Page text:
Chemical Papers

, Volume 68, Issue 2, pp 203–209 | Cite as

Chemical composition and antioxidant activity of sulphated polysaccharides extracted from Fucus vesiculosus using different hydrothermal processes

  • Rosa M. Rodriguez-Jasso
  • Solange I. MussattoEmail author
  • Lorenzo Pastrana
  • Cristóbal N. Aguilar
  • José A. Teixeira
Original Paper


Sulphated polysaccharides (SP) were extracted from Fucus vesiculosus seaweed by using two different hydrothermal processes: microwave-assisted extraction (MAE) and autohydrolysis (AH). The extraction yields, chemical composition, and antioxidant activity of the polysaccharides extracted were determined and compared. Although both processes afforded SP with similar yields (18.2 mass % and 16.5 mass %, for MAE and AH, respectively) and l-fucose as the main monosaccharide, the heterogeneous structure of the polysaccharide recovered was significantly affected by the AH process. The SP obtained by MAE contained 53.8 mole % of fucose, 35.3 mole % of xylose, and 10.8 mole % of galactose; while the SP obtained by AH was composed of 76.8 mole % of fucose and 23.2 mole % of galactose. Both samples presented comparable values of antioxidant activity by the di(phenyl)-(2,4,6-trinitrophenyl)iminoazanium (2,2-diphenyl-1-picrylhydrazyl, DPPH), 2,2′-azino-bis(3-ethylbenzthiazoline-6-sulphonic acid) (ABTS), and lipid oxidation inhibition methods, but the polysaccharide obtained by AH exhibited a higher antioxidant potential by the differential pulse voltammetry technique. This study demonstrates that the chemical composition and antioxidant activity of SP obtained from F. vesiculosus vary according to the process used for their extraction. However, the SP obtained by MAE or AH both have the potential for use as natural antioxidants in industrial applications.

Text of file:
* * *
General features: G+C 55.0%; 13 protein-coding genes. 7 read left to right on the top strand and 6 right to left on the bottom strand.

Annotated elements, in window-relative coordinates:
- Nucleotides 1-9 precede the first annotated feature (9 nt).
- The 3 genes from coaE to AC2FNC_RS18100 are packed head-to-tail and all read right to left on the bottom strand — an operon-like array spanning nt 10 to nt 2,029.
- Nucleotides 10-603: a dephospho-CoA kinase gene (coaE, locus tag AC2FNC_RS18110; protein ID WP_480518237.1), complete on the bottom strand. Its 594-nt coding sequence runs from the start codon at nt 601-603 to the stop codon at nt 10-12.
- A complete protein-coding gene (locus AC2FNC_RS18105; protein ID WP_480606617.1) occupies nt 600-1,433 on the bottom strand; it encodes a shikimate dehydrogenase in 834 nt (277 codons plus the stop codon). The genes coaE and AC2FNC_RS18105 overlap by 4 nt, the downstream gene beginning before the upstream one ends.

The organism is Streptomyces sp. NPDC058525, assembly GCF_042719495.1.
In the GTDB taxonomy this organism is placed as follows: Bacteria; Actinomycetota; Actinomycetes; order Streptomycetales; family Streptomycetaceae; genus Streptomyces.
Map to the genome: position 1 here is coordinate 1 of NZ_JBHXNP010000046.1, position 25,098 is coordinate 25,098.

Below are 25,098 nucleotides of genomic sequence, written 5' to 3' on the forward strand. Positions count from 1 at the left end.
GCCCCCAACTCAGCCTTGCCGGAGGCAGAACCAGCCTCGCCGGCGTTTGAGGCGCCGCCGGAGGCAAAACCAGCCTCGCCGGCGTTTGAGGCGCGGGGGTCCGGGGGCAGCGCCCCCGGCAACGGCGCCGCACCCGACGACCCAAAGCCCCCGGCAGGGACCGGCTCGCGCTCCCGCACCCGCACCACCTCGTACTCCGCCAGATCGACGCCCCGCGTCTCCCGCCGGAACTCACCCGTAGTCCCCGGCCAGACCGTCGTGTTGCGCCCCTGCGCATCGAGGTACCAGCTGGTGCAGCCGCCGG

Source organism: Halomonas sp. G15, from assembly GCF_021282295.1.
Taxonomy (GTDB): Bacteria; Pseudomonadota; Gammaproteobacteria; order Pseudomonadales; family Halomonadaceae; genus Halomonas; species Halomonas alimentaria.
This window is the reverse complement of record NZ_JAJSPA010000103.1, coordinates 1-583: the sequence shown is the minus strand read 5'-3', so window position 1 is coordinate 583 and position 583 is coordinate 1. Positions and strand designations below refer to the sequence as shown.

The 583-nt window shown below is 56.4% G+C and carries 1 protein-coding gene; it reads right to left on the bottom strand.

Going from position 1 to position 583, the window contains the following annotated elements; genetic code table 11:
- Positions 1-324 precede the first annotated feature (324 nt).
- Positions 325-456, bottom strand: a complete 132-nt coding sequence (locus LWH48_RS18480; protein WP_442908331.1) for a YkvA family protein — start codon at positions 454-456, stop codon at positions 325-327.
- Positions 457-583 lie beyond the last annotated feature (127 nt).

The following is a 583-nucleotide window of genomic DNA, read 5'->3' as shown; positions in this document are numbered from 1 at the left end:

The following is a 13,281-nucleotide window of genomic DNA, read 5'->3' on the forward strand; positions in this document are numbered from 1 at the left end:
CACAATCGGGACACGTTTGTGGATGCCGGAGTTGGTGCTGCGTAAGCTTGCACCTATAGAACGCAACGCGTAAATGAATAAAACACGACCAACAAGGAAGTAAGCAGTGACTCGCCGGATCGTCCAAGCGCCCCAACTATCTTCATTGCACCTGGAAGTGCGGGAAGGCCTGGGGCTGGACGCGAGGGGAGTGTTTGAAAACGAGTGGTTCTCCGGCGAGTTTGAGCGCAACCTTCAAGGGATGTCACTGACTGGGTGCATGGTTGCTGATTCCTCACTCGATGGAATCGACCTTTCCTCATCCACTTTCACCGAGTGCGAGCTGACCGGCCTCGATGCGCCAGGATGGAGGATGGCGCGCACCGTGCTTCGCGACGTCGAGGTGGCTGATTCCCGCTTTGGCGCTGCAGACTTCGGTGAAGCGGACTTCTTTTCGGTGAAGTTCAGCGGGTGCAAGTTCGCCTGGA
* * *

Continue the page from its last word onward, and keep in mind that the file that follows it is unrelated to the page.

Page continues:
antioxidant activity autohydrolysis fucan Fucus vesiculosus microwave-assisted extraction sulphated polysaccharides 


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Copyright information

© Institute of Chemistry, Slovak Academy of Sciences 2013

Authors and Affiliations

  • Rosa M. Rodriguez-Jasso
    • 1
  • Solange I. Mussatto
    • 1
    Email author
  • Lorenzo Pastrana
    • 2
  • Cristóbal N. Aguilar
    • 3
  • José A. Teixeira
    • 1
  1. 1.Institute for Biotechnology and Bioengineering (IBB), Centre of Biological EngineeringUniversity of MinhoBragaPortugal
  2. 2.Department of Analytical and Food Chemistry, Food Science and Technology FacultyUniversity of VigoOurenseSpain
  3. 3.Food Research Department, School of ChemistryUniversidad Autónoma de Coahuila, Unidad SaltilloSaltilloCoahuila, Mexico

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